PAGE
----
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No shock that Royal court has a trapdoor

Are we surprised in the Evening Herald at the sacking of Eamonn O'Brien as Meath manager? No. Not really.

In this column on August 18, I reported that all was not well in the Royal county. I confidently predicted that O'Brien's position would be ratified, but noted that there were vociferous delegates who felt it was time for him to go.

It was simply a question of whether Eamonn, despite having clinched a Leinster title, would walk before he was pushed.

As we saw during the debate that followed Joe Sheridan's controversial goal against Louth, O'Brien isn't the type for turning. When Meath trounced Dublin in this year's Championship, O'Brien was a hero from Dunboyne to Oldcastle and Longwood to Nobber. Today, on the wrong side of a 32-29 vote, he's just another victim of the politics of sport.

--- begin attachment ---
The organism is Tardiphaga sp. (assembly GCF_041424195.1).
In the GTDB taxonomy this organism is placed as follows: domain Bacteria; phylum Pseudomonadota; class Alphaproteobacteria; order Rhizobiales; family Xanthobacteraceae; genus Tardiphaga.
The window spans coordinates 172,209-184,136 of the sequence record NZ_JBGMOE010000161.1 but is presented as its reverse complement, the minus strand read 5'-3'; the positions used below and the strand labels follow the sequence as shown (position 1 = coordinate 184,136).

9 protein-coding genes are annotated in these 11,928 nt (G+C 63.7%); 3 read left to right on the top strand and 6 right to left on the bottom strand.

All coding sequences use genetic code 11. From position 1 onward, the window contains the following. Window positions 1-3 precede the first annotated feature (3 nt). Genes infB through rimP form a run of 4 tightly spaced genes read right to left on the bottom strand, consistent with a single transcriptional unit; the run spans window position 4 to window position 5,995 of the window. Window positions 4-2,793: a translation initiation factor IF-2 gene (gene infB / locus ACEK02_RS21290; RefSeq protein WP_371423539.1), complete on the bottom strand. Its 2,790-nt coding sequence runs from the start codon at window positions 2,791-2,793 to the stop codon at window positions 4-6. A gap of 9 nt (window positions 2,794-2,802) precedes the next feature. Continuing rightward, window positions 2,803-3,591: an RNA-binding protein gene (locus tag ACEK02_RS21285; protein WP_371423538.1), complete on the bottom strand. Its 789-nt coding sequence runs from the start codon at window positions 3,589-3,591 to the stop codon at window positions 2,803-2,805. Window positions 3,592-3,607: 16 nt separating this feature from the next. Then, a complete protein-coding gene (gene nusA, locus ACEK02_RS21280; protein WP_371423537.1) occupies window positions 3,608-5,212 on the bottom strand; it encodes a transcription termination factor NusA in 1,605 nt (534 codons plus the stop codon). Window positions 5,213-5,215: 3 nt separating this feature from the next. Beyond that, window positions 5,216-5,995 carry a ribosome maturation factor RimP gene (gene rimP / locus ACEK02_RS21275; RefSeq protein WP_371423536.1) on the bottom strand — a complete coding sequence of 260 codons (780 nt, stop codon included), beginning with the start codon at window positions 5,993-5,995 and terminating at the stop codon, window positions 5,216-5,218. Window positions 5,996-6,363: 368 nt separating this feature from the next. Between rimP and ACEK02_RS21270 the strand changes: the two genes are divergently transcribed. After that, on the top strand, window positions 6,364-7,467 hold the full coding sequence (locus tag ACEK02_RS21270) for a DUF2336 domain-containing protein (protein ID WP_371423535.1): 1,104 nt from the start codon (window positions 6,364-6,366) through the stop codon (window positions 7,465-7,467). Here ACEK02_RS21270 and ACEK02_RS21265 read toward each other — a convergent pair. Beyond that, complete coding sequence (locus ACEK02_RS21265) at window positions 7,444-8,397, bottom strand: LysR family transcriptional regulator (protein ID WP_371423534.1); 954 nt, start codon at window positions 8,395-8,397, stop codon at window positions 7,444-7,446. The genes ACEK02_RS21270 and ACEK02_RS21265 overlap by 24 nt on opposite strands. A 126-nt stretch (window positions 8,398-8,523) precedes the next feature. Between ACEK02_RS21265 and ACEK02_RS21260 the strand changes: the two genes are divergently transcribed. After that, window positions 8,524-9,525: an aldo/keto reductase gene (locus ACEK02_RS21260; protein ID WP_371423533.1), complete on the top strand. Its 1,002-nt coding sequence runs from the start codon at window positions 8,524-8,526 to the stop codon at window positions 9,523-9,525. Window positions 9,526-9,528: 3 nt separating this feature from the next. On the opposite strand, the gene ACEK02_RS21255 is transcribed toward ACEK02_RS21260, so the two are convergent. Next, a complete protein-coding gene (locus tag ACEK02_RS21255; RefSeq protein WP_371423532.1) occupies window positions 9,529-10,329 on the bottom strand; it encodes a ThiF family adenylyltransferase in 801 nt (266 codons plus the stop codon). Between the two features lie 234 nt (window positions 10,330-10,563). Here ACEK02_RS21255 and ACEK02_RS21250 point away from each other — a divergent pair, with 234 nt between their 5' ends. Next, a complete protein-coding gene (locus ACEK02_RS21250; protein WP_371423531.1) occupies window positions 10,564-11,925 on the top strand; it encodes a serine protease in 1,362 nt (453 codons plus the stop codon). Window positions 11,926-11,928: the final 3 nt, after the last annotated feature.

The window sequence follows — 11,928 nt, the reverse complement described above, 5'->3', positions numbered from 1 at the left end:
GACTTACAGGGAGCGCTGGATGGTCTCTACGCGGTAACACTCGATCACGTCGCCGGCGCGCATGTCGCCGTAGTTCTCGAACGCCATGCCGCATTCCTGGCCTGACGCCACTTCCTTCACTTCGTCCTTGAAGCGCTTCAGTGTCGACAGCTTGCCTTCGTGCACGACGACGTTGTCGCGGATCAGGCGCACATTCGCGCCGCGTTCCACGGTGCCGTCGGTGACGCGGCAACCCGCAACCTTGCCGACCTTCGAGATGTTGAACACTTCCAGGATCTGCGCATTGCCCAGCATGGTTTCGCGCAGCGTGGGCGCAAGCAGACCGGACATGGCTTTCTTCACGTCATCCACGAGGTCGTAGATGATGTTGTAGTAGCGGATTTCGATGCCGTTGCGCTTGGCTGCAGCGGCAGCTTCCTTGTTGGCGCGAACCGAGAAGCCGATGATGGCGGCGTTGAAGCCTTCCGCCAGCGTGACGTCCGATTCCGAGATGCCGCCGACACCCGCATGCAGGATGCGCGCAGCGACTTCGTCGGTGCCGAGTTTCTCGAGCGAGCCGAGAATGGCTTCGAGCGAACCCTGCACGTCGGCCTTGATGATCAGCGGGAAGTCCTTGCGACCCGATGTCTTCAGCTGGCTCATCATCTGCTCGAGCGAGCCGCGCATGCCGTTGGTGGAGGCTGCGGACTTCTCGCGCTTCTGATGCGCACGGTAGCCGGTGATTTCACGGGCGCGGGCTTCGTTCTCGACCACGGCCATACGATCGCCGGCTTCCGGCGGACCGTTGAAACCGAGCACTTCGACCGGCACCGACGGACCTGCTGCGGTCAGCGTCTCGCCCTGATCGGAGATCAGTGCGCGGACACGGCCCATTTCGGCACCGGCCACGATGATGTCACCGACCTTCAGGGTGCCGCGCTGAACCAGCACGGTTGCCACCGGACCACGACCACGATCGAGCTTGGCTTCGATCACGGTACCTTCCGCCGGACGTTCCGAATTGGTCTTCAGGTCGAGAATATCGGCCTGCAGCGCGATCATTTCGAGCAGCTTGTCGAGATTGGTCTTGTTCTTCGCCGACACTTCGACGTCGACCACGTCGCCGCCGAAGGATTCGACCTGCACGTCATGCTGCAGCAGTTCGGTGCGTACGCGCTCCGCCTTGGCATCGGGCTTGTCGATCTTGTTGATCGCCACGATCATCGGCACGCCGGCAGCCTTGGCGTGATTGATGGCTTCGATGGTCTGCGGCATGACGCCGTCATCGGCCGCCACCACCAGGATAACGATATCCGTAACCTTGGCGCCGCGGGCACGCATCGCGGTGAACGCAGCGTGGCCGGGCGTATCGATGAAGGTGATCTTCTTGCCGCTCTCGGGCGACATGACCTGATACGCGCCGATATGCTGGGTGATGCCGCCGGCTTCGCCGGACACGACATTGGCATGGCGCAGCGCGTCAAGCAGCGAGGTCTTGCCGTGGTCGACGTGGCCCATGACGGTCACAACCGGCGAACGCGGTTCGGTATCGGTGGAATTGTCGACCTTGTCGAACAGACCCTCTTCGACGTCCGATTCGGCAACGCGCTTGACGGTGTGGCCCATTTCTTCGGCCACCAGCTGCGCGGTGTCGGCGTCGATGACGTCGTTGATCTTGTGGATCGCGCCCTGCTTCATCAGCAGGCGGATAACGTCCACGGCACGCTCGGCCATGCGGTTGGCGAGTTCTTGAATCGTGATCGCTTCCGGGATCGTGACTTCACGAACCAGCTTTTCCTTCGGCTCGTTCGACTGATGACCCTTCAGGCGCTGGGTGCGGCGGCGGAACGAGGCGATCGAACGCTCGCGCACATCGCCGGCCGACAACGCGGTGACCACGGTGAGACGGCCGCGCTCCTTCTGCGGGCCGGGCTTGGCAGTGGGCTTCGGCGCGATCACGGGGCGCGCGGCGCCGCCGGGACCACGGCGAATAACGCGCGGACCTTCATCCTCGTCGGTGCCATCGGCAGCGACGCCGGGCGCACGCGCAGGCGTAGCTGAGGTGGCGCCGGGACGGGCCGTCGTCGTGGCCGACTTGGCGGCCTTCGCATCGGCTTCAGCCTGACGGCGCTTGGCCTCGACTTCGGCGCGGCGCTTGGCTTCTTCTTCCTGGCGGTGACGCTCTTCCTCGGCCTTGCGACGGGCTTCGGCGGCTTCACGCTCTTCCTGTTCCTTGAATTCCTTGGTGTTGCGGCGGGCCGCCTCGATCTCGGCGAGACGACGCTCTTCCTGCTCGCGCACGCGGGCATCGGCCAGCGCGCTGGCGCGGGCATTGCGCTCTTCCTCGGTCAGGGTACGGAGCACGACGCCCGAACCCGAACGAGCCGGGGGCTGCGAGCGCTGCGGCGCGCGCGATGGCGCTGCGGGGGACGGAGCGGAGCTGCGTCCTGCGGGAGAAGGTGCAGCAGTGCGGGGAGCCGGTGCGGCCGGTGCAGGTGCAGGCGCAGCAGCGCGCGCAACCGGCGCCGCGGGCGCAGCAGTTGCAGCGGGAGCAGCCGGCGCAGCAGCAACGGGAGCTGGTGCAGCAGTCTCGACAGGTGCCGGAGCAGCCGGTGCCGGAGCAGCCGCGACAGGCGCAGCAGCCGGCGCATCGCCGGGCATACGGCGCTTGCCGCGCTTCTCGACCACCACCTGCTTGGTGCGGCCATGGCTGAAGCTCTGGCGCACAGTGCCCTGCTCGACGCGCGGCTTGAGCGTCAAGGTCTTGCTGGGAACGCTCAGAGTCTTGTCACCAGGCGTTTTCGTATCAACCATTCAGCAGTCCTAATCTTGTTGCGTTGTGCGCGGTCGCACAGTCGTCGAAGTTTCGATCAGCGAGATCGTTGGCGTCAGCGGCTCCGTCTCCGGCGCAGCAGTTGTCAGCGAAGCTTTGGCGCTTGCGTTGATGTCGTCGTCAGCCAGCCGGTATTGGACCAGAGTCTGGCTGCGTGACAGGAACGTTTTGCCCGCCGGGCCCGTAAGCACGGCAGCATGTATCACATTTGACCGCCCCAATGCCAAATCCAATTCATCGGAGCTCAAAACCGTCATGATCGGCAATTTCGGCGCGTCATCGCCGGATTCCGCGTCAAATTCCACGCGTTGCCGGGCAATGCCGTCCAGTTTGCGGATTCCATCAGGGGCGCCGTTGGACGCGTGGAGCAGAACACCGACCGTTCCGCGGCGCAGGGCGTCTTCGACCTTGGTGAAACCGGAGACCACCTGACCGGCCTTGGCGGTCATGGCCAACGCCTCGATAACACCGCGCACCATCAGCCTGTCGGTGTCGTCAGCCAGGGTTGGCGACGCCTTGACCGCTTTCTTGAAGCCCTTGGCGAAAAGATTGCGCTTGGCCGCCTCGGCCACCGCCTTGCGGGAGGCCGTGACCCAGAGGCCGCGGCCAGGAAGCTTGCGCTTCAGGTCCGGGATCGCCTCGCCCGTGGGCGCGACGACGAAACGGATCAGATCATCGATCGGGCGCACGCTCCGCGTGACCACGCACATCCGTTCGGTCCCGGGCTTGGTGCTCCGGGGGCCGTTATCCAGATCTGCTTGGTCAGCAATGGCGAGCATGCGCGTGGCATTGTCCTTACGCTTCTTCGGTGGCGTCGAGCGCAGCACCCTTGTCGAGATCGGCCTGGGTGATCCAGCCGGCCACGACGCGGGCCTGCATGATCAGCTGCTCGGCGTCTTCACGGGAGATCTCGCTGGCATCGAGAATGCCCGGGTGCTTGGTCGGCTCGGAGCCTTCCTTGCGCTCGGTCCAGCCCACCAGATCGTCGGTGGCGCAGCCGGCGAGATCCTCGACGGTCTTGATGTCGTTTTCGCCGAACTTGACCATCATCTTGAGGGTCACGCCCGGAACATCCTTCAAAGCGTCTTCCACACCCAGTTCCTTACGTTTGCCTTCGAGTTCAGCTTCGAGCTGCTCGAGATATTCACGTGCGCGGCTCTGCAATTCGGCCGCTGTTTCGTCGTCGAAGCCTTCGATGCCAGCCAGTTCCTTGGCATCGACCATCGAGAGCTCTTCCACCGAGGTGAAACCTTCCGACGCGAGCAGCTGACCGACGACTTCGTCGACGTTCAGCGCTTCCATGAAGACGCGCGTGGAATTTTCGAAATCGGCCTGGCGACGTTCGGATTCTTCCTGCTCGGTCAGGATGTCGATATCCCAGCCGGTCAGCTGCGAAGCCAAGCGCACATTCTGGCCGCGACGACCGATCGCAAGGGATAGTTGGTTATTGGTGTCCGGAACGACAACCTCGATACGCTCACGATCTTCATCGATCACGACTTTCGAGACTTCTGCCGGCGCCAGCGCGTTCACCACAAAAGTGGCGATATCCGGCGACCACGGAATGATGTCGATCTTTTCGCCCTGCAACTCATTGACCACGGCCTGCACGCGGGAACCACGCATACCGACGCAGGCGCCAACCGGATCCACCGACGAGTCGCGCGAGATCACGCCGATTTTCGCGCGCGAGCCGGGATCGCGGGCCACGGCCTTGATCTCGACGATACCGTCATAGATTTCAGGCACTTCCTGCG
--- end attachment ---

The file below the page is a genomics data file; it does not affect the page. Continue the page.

So Meath are in the market for a new manager.

There's plenty of homegrown talent to choose from so Mick O'Dwyer won't need to stand by his phone.

No doubt there'll be plenty of speculation in the weeks ahead. Colm O'Rourke knows these players inside out. Indeed, he coached many of them to Hogan Cup glory at St. Patrick's.

But, for my money, the one man who could bring The Royal back to world power status is the man who worked wonders at St. Brigids, with Paddy Clarke (a county championship title in 2003), and did sterling work with the Dublin minors in 2008, helping set up his young panel nicely for a Leinster title the following year.

From his days as corner-back with my old college team St. Finian's, Gerry McEntee remains an inspirational figure who, with respect, would teach even Kieran McGeeney a thing or two about commitment, dedication and the will to win.